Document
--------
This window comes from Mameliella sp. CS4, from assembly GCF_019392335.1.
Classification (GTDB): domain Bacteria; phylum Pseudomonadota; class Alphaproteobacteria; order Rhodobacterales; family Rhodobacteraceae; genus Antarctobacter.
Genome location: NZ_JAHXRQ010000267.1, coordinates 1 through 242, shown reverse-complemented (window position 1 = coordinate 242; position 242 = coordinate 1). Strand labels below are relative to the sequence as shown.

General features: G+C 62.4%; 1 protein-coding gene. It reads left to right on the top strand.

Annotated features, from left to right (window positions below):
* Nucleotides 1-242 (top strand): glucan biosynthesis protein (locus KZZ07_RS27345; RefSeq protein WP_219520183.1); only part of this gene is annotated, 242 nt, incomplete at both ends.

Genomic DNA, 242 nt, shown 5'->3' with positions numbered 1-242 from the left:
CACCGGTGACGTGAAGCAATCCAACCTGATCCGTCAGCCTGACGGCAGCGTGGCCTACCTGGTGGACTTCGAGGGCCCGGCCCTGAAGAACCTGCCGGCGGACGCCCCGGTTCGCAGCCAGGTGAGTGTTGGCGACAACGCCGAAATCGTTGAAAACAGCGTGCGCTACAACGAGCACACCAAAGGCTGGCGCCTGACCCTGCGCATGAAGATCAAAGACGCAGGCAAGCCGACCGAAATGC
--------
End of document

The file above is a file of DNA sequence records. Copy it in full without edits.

This window comes from Mameliella sp. CS4, from assembly GCF_019392335.1.
Classification (GTDB): domain Bacteria; phylum Pseudomonadota; class Alphaproteobacteria; order Rhodobacterales; family Rhodobacteraceae; genus Antarctobacter.
Genome location: NZ_JAHXRQ010000267.1, coordinates 1 through 242, shown reverse-complemented (window position 1 = coordinate 242; position 242 = coordinate 1). Strand labels below are relative to the sequence as shown.

General features: G+C 62.4%; 1 protein-coding gene. It reads left to right on the top strand.

Annotated features, from left to right (window positions below):
* Nucleotides 1-242 (top strand): glucan biosynthesis protein (locus KZZ07_RS27345; RefSeq protein WP_219520183.1); only part of this gene is annotated, 242 nt, incomplete at both ends.

Genomic DNA, 242 nt, shown 5'->3' with positions numbered 1-242 from the left:
CACCGGTGACGTGAAGCAATCCAACCTGATCCGTCAGCCTGACGGCAGCGTGGCCTACCTGGTGGACTTCGAGGGCCCGGCCCTGAAGAACCTGCCGGCGGACGCCCCGGTTCGCAGCCAGGTGAGTGTTGGCGACAACGCCGAAATCGTTGAAAACAGCGTGCGCTACAACGAGCACACCAAAGGCTGGCGCCTGACCCTGCGCATGAAGATCAAAGACGCAGGCAAGCCGACCGAAATGC